Effective classroom teaching moves outdoors
Kevin Young's classroom has the typical four walls, but it also has blue skies and a gentle autumn breeze. He's a Park Rapids teacher who knows the value of combining traditional classroom learning with hands-on experiences.
Recently I accompanied his forest management class to the Brush Lake school forest. It was fun for me to see some of his students who had been my former fifth graders. In the years between then and now they had grown up while I had just grown older.
I could have softened that by saying I had not grown older, I had just grown more mature, but then, that might be debatable. This is only my fourth column; much too soon to be stretching the truth.
When Mr. Young's students were fifth graders, we built bluebird houses and established a bluebird trail at Century School. Now in high school, while those students study forest management and the wildlife species that inhabit the Brush Lake ecosystem, one of the activities involved starting a wood duck nesting box trail.
The Minnesota Wood Duck Society recommends placing nesting boxes on poles or posts with predator guards attached underneath the nesting box. Placing them in trees makes it too easy for predators, such as raccoons, to raid the nest.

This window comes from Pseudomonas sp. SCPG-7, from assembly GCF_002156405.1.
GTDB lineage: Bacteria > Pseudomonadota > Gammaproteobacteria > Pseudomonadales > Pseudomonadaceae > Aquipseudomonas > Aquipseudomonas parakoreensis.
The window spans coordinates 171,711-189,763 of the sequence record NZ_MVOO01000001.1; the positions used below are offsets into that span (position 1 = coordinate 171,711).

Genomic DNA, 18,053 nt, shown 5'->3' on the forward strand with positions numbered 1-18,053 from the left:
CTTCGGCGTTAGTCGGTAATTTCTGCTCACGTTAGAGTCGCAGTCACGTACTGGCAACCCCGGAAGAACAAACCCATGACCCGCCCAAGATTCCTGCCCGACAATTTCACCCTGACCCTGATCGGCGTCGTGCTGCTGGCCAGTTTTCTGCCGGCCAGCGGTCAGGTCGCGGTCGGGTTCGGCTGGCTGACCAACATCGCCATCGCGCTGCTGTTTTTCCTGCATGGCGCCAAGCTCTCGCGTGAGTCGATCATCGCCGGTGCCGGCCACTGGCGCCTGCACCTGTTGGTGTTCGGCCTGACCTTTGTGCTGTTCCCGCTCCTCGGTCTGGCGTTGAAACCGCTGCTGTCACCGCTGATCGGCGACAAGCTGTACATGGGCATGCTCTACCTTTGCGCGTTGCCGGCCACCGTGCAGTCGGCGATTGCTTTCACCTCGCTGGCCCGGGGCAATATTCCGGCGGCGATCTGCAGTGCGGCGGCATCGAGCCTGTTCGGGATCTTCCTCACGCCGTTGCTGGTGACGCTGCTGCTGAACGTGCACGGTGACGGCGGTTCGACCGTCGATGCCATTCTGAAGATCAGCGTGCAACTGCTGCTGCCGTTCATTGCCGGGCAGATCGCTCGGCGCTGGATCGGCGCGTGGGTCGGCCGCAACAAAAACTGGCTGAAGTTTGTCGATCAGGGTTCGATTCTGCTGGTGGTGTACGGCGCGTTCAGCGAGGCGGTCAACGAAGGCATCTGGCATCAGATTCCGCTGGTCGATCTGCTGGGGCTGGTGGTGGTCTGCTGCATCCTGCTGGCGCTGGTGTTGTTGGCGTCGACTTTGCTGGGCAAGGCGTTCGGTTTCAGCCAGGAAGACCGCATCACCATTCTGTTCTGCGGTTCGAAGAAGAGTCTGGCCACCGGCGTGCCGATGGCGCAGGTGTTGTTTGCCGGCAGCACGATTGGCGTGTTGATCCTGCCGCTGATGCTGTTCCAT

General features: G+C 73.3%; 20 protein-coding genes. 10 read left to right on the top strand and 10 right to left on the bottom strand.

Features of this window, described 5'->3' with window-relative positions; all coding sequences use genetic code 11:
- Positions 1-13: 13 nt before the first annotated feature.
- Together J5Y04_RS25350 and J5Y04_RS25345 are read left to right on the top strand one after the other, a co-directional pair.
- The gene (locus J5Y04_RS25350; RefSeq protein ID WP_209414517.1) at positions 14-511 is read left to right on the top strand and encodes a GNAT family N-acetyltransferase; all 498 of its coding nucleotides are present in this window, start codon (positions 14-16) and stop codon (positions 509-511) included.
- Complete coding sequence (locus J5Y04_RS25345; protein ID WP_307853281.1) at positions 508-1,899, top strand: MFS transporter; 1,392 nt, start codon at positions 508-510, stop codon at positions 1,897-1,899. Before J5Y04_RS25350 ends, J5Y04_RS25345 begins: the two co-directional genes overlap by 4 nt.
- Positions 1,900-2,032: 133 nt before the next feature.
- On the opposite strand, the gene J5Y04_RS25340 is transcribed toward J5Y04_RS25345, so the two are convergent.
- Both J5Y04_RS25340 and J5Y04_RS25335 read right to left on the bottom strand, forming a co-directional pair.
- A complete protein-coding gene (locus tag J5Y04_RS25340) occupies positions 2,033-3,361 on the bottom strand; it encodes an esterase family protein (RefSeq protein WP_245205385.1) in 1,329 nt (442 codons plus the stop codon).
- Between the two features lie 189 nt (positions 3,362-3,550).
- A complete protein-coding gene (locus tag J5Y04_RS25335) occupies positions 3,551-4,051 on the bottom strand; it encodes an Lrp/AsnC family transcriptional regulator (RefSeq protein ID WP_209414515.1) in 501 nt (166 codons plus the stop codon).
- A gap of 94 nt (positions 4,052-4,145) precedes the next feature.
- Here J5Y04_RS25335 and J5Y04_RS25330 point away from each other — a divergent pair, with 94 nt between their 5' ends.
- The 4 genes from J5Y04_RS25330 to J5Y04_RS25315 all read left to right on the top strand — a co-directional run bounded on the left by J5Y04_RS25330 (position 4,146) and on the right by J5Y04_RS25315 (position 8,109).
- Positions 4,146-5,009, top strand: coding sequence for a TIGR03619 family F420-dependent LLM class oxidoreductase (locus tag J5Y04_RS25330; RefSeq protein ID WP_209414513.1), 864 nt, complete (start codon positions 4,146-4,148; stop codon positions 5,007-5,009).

If you've had that problem, you might consider switching to a metal pole or wooden post with a predator guard. Even though we are months away from the nesting season, the frost hasn't settled in yet so it's much easier to drive a pole in the ground now than it will be in March or early April. This is also a good time to clean out your boxes.
Squirrels may have already filled them with leaves. That might be acceptable to you, but in order to have my boxes ready for wood ducks next spring, I plug the holes in the off-season to keep the squirrels out. Some people choose to leave the side door open for the same reason.
Forest management has a lot to do with the welfare of wood ducks and other wildlife species. As a result of the aggressive logging practices of the late 1800s and early 1900s, nesting areas disappeared.
At that time man-made nesting boxes had not been introduced so wood ducks relied on nesting in hollow trees. Due to habitat destruction and market hunting, wood duck populations dropped so low that by 1918 they became a protected species. The hunting season for wood ducks stayed closed until the 1940s. Man-made nesting boxes were introduced in 1930's and forests and logging practices evolved into the management plans of today.
Go to www.woodduck
society.com to learn more about wood ducks and check out our Ning.com (Where's Woody Science Quest) to see wood duck photos and video clips.
If you decide to move your wood duck boxes or clean them out, have your kids help you. It's another great and easy way to connect them to nature.
You can contact me with your comments or suggestions at sdmaanum@